Wednesday, August 21, 2019
Evidence Between Offending And Social Class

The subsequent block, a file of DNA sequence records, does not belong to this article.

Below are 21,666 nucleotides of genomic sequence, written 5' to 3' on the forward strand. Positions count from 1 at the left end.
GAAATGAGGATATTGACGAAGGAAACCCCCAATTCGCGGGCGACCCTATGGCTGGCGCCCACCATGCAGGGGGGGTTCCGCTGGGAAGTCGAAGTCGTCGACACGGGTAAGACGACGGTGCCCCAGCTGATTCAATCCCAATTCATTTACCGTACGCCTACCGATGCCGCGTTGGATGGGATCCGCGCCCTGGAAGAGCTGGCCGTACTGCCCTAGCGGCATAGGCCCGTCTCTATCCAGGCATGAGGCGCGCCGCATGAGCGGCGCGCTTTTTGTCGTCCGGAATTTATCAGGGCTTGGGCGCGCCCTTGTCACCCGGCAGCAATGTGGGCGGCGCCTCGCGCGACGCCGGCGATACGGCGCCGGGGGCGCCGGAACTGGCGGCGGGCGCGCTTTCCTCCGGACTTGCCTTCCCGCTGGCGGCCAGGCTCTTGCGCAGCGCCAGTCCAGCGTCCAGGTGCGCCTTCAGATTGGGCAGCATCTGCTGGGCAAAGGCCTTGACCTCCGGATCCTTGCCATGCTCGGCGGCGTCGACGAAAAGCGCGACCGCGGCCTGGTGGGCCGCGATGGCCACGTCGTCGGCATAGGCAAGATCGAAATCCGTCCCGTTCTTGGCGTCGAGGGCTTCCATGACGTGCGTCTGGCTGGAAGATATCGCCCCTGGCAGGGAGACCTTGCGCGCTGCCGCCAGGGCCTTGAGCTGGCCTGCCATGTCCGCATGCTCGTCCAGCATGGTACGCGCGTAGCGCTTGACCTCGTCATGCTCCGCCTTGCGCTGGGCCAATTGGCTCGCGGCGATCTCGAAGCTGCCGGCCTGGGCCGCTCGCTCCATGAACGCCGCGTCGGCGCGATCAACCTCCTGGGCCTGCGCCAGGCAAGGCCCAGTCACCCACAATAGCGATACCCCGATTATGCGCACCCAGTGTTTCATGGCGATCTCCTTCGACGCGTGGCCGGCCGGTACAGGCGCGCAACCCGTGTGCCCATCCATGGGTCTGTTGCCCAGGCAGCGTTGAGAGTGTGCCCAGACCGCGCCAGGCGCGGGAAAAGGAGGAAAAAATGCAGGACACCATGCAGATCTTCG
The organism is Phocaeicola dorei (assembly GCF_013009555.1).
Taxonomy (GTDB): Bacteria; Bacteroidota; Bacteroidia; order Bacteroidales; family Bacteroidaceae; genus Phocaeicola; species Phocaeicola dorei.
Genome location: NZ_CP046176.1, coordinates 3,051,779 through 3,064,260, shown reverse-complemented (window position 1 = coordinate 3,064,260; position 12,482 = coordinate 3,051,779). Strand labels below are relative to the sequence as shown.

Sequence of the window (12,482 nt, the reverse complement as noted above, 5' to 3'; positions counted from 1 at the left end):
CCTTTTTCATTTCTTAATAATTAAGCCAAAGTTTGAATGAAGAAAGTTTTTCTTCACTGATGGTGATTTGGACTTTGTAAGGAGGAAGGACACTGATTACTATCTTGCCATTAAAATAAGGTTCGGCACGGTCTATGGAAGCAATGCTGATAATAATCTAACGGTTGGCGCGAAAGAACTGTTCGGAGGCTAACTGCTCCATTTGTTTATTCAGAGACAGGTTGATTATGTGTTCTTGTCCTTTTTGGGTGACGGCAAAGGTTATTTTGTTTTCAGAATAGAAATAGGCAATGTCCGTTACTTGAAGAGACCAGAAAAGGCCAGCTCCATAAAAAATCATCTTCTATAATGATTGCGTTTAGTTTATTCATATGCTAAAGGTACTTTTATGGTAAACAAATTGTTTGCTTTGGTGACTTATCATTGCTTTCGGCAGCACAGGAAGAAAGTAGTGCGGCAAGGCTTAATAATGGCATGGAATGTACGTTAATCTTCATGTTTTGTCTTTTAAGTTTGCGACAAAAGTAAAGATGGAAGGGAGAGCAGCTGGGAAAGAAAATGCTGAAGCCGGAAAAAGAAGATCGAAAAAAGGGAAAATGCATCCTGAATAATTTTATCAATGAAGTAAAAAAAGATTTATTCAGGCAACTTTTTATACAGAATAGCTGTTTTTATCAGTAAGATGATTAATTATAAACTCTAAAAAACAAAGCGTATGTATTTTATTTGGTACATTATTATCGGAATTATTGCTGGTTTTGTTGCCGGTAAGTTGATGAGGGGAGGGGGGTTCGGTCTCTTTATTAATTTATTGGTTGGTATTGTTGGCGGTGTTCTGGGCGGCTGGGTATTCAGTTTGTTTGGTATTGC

Evidence Between Offending And Social Class This essay will outline and critically evaluate the main evidence supporting an association between offending, victimisation and social class, using criminological theories such as Strain Theory and Labelling theory to demonstrate this. Social class in relation to offending and victimisation is an extremely broad area, taking this and the words limit into account this essay will specifically focus on offending and Victimisation of the lower classes in society. Class was originally defined by Karl Marx in relation to the means of production where he described two main classes the bourgeoisie the owning class and the proletariat the workers who were exploited by capitalism (Giddens, 2001). His theory has been heavily scrutinised and class is now seen as more flexible than Marx first interoperated taking into account; income, wealth and status and in addition to this culture and patterns of consumption (Giddens, 2001). In contemporary society class is based on a complex model where defined by occupation however this leads to the victimisation of the lower classes and low income families especially in respect of stereotypes regarding criminality (Croall, 1998). The stereotype of the Dangerous class arose in Victorian times as a reaction to the crime rates. The lower classes were depicted by the middle and upper classes as idle and lazy, would rather live off the proceeds of crime than do a hard days labour (Elmsley, 1996). This stereotype lives on to present day with the common belief that the lower classes the underclass are the main offenders in relation to criminal behaviour (Croall, 1998). The underclass has been defined by Giddens (2001) as a group at the bottom of society, who suffers from severe inequalities in health, education and lives off the welfare system which results in difficulties conforming to the economic, social and political norms of society which are predominantly middle class. Murray ((1990) cited in Walklate (2003)) suggests that members of the underclass are not only defined by their behaviour and unemployment status but also their involvement in crime and their illegitimacy. Durkheims theory of anomie suggests that the lack of opportunity that the underclass has consequently resulting in criminality and deviance (Marsh, Melville, Morgan, Norris, Walkington, 2006). This theory of Anomie was taken further by Merton (1910-2003) who suggested that people from more deprived areas had less change of achieving social, economic and personal growth (Marsh et al, 2006). Their opportunity is obstructed by the area they live, poverty, literacy, cultural background and which puts a strain on their ability to achieve economic status and wealth (Marsh et al, 2006). This form of Anomie theorised by Merton is Called Strain Theory which accounts for the inability for people from deprived areas to achieve their goals of status and wealth by legal means (Newburn, 2007). This therefore suggests a reason for the shift to criminality and also gives reason for the high numbers of offenders from this class (Giddens, 2001). This can also be explained by the by David Gordon a political economist who believes crime in capitalist society represents perfectly rational responses to the structure of institutions upon which capitalist societies are based meaning that due to the strain in striving for greatness and wealth people from lower classes gain their wealth through unconventional means (Reiner, 2004). Offending occurs in all social classes however, the majority of convictions occur from the lower classes of society in involving crimes such as robbery, theft, burglary and joyriding. White collar crime on the other hand is generally seen by society as crime of the middle and upper classes this may be due to accessibility the middle/upper classes have to commit fraud or exploitation of health and safety laws and with a very low conviction rate this reflecting in the crime statistics (Croall, 1998). This gives an unfair representation of crime and victimises the lower classes in society (Croall, 1998). The majority of convicted offenders are to from lower class background committing crimes of robbery, theft, burglary and crimes against property (Muncie McLaughlin, 2001) The British Crime Survey (2008/09 [online]) suggests that fifty percent of crime recorded by the police was robbery, theft, burglary, and crimes against property compared with three percent of fraud and forgery. Marsh et al (2006) suggests that Merton and Cohen see crime as a reaction to inequality and there is a common cause for such behaviours such as social influence by family, friends, peers and social background (Newburn, 2007:486). This is reflected in the offences that these prisoners have been charges with such as theft and burglary (Muncie et al, 2001). Eighty percent of offenders are male under twenty one, in prison there is an overwhelming majority of these offenders from lower classes and ethnic minorities who have been raised in deprived areas of society (Muncie et al, 2001). These statistics reflect the willingness of the government to criminalise these offenders, disregarding the deprivation and inequality that has lead to their criminality (Muncie et al, 2001). Mertons Strain theory suggests that there is a strain on the ability to achieve wealth through conventional educational means, therefore there is a need to partake in criminality to gain this wealth and status and through the participation in crime there is an increased probability in the use of drugs (Muncie et al, 2001). This was studied further by Dunlap et al ((2002) cited in Newburn 2007:486) where he investigated the lives of four generations of women from low income backgrounds, who had been sexually assaulted, violent attacked and taken drugs over their life time learning these behaviours as social norms this consequently lead to the next generation having the same fate. Victimisation occurs across the whole of society however, according to Felson Boba (2010) it is predictable and is grouped together in areas especially those of deprivation. According to the Criminal Victimisation by Family Income Study (2000) the poorest families in America were subject to three times more crime than the richest (Reiman, 2004). There are specific groups in society who are more prone to victimisation the British Crime survey (2008/09 [online]) suggest that such as; young people especially males aged 16-24 have a thirteen percent chance of being a victim of crime; unemployed have a seven percent chance, single also have a seven percent chance, ethnic minorities have a seven percent chance and people who have already been a victim of crime are more likely to fall victim again (Maguire, Morgan Reiner, 2002). In addition to this the poor are more likely to be victims of unfair working conditions according to Tombs (1999) cited in Croall (2001:74)) Safety is related to vulnerability and these groups are elderly, poor and young, miss sale of financial products due to lack of education, the adverse affects of white collar crimes such as the dumping of harmful waste in third world countries (Croall, 2001). Howard Becker (Cited in Giddens, 2001) suggests that Labelling theory can account for the victimisation of specific subcultures Anthony Platt (1969 cited in Lilly, Cullen Ball, 2007) suggests that labelling theory is biased and is aimed at helping the poorer classes attain middle class values. Croall (1998) proposes that the police play a part in the victimisation of the lower classes as they are more likely to suspect someone from a lower class background of offending due to the area in which they reside. The theory of labelling as self-fulfilling prophecy suggests that victimisation can occur of the lower classes due to society labelling them as delinquent (Lilly et al, 2007). This can happen if they are seen to associate with someone who is criminal or dresses in a way that can be perceived as delinquent this subsequent labelling could enforce conformity however, it could also push the person from social norms into criminality (Lilly et al, 2007). In conclusion this essay has outlined offending in relation to Mertons Strain Theory suggesting that there is a strain on the lower classes to achieve wealth through conventional educational means, therefore there is a need to partake in criminality (Muncie et al, 2001). Felson Boba (2010) said crime is predictable and is grouped together in areas especially those of deprivation the British Crime survey (2008/09 [online]) suggest that such as; young people especially males aged 16-24; unemployed, single, ethnic minorities and people who have already been a victim of crime are more likely to fall victim again (Maguire, Morgan Reiner, 2002). The theory of labelling as self-fulfilling prophecy suggests that victimisation can occur in the lower classes due to society labelling them as delinquent, this subsequent labelling in some cases can enforce conformity, however, it can also push the person from social norms into criminality (Lilly et al, 2007). Society appears to criminalise thes e offenders, disregarding the deprivation and inequality which has lead to the offending in the first place this consequently leads to the victimisation and labelling of the lower classes (Muncie et al, 2001).